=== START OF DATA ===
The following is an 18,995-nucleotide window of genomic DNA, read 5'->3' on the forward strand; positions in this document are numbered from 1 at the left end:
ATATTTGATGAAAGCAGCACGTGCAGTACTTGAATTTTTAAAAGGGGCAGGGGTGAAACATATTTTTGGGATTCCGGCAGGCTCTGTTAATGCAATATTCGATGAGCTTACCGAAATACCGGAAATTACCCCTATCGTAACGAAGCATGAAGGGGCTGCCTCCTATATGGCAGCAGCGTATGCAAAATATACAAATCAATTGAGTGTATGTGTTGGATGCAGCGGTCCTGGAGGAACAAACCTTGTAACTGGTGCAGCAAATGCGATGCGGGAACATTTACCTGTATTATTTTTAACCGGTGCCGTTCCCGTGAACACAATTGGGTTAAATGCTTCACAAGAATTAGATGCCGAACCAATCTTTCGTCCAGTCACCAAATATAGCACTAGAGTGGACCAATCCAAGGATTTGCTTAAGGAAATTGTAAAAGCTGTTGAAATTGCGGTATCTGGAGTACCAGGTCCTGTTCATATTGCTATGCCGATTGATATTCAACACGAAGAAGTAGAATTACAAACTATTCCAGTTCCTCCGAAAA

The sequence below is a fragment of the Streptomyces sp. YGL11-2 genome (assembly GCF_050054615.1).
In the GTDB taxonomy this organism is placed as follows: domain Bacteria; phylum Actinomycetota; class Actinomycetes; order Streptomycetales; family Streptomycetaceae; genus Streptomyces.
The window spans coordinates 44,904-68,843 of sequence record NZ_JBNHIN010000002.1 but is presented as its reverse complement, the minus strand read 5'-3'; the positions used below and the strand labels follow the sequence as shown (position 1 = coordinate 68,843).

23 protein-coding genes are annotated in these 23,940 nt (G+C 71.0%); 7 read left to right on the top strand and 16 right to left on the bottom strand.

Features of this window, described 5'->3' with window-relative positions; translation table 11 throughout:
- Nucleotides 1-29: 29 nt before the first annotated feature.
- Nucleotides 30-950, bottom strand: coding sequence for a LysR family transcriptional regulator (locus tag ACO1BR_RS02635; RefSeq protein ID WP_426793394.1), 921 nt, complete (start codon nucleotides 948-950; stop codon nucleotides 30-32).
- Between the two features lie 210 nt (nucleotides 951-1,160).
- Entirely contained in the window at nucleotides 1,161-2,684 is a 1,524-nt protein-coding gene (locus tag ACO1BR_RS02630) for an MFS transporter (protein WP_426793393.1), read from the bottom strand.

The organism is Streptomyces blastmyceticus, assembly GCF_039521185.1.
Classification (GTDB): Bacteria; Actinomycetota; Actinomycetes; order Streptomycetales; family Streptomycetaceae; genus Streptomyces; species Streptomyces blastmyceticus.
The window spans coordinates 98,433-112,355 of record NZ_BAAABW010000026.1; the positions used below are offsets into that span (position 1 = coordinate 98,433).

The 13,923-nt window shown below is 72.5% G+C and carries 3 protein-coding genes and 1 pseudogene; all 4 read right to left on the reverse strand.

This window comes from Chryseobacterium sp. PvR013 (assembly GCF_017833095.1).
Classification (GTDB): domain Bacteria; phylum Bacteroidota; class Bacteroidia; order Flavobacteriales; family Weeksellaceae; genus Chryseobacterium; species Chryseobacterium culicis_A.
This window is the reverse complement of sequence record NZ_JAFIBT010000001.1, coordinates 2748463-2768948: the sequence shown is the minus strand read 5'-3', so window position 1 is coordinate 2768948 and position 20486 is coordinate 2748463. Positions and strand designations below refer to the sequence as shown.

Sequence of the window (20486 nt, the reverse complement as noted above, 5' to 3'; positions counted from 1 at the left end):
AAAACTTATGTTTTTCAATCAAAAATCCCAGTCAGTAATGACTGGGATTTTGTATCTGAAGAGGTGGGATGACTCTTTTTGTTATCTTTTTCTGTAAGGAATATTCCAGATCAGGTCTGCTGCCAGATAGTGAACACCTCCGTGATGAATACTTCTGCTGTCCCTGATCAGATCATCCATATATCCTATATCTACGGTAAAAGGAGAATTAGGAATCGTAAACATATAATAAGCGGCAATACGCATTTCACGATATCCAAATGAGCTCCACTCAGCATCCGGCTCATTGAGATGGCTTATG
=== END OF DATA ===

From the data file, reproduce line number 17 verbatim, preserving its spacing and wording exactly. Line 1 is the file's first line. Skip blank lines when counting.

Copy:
Classification (GTDB): domain Bacteria; phylum Bacteroidota; class Bacteroidia; order Flavobacteriales; family Weeksellaceae; genus Chryseobacterium; species Chryseobacterium culicis_A.